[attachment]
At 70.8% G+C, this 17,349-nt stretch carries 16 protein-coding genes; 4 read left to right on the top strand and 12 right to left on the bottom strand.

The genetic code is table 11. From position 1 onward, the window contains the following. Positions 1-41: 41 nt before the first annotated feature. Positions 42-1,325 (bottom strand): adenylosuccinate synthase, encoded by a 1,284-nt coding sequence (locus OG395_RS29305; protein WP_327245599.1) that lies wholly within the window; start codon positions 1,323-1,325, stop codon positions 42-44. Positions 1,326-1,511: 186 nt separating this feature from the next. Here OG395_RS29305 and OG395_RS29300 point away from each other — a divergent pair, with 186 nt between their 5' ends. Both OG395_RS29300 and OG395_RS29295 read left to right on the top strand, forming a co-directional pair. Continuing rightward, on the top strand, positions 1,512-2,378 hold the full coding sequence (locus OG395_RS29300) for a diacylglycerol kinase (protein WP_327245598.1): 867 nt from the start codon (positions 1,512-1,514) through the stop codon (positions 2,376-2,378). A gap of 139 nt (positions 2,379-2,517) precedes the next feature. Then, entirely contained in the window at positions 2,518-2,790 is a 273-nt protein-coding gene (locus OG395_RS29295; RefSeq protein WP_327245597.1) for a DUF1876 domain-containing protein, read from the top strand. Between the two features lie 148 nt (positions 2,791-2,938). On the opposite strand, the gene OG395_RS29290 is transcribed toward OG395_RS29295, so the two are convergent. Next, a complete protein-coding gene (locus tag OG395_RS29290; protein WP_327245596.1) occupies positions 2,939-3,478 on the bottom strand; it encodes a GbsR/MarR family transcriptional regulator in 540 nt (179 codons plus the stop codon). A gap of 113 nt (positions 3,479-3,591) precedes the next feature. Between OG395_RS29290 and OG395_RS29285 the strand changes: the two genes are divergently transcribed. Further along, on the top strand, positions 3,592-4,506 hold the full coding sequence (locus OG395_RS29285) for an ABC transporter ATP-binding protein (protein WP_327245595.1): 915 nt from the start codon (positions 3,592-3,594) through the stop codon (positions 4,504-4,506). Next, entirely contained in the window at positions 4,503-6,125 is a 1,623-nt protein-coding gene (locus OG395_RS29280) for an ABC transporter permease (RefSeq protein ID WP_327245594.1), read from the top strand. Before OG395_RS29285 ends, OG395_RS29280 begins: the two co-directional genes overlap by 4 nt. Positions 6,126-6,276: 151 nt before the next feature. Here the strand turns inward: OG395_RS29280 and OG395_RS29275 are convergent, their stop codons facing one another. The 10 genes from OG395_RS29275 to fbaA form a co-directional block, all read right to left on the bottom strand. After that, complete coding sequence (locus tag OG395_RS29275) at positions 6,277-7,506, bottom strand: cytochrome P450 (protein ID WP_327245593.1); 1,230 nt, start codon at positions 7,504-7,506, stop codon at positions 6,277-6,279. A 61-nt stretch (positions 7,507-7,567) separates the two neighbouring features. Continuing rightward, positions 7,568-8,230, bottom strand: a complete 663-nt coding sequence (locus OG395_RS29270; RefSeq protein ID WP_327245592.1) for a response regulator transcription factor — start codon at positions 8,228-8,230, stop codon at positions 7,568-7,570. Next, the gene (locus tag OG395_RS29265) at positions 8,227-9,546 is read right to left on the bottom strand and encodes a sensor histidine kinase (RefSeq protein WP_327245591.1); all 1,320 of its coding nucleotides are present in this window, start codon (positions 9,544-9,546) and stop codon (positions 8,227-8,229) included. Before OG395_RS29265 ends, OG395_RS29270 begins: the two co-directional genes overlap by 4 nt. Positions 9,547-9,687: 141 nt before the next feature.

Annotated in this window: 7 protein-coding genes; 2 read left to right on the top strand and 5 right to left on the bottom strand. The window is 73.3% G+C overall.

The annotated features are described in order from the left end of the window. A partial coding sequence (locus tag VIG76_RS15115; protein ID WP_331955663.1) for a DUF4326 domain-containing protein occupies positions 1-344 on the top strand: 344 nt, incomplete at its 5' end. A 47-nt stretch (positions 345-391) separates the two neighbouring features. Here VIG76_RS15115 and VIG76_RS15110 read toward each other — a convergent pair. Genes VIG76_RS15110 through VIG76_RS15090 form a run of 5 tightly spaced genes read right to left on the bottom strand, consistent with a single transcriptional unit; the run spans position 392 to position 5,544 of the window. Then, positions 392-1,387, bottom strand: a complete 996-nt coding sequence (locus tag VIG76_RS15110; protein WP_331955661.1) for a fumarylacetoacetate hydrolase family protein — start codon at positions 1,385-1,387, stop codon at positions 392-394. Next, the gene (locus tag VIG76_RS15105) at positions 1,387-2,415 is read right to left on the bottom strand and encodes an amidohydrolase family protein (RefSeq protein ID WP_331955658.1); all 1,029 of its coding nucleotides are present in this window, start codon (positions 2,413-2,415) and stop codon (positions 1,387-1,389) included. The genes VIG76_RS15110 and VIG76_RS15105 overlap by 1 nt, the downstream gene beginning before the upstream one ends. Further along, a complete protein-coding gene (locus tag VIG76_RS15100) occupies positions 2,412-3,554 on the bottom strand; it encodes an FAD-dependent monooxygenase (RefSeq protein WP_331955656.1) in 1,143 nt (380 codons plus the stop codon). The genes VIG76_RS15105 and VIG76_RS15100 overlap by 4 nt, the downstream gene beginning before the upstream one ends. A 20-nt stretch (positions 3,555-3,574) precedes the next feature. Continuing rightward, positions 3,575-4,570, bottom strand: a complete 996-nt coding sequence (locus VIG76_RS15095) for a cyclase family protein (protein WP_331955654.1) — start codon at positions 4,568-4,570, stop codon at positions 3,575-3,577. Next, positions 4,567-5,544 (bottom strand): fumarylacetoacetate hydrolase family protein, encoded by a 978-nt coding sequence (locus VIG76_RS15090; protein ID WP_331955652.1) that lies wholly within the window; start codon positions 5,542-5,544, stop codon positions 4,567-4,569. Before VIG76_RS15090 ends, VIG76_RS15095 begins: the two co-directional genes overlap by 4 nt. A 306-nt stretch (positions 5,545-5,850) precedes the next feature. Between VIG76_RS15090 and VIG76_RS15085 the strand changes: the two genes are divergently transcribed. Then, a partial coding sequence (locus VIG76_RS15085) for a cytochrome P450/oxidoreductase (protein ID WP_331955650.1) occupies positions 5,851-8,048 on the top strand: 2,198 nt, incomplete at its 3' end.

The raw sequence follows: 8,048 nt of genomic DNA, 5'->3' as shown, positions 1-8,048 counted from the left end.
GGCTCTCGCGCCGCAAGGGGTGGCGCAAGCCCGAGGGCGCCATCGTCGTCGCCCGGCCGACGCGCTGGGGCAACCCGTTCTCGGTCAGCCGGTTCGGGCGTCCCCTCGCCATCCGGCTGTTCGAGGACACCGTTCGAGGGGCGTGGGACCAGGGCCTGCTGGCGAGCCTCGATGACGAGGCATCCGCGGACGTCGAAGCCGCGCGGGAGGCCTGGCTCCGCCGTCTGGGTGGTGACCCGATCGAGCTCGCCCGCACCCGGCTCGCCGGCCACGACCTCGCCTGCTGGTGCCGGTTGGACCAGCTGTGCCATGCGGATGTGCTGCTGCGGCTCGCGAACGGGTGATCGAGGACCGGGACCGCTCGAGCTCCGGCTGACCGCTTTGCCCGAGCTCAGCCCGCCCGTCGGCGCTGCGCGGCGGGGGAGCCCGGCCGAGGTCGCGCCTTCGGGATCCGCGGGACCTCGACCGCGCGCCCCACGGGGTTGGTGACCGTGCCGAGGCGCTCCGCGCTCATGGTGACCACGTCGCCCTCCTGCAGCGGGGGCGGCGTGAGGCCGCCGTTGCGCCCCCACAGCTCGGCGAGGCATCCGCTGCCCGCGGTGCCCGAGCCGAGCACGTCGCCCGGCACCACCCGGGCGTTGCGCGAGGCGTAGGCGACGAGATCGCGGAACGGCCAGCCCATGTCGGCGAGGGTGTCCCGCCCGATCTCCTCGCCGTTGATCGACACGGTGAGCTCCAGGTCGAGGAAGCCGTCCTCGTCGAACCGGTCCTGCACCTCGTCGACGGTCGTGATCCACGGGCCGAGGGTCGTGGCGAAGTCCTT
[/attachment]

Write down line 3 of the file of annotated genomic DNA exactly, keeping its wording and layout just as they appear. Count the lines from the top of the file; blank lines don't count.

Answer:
Annotated in this window: 7 protein-coding genes; 2 read left to right on the top strand and 5 right to left on the bottom strand. The window is 73.3% G+C overall.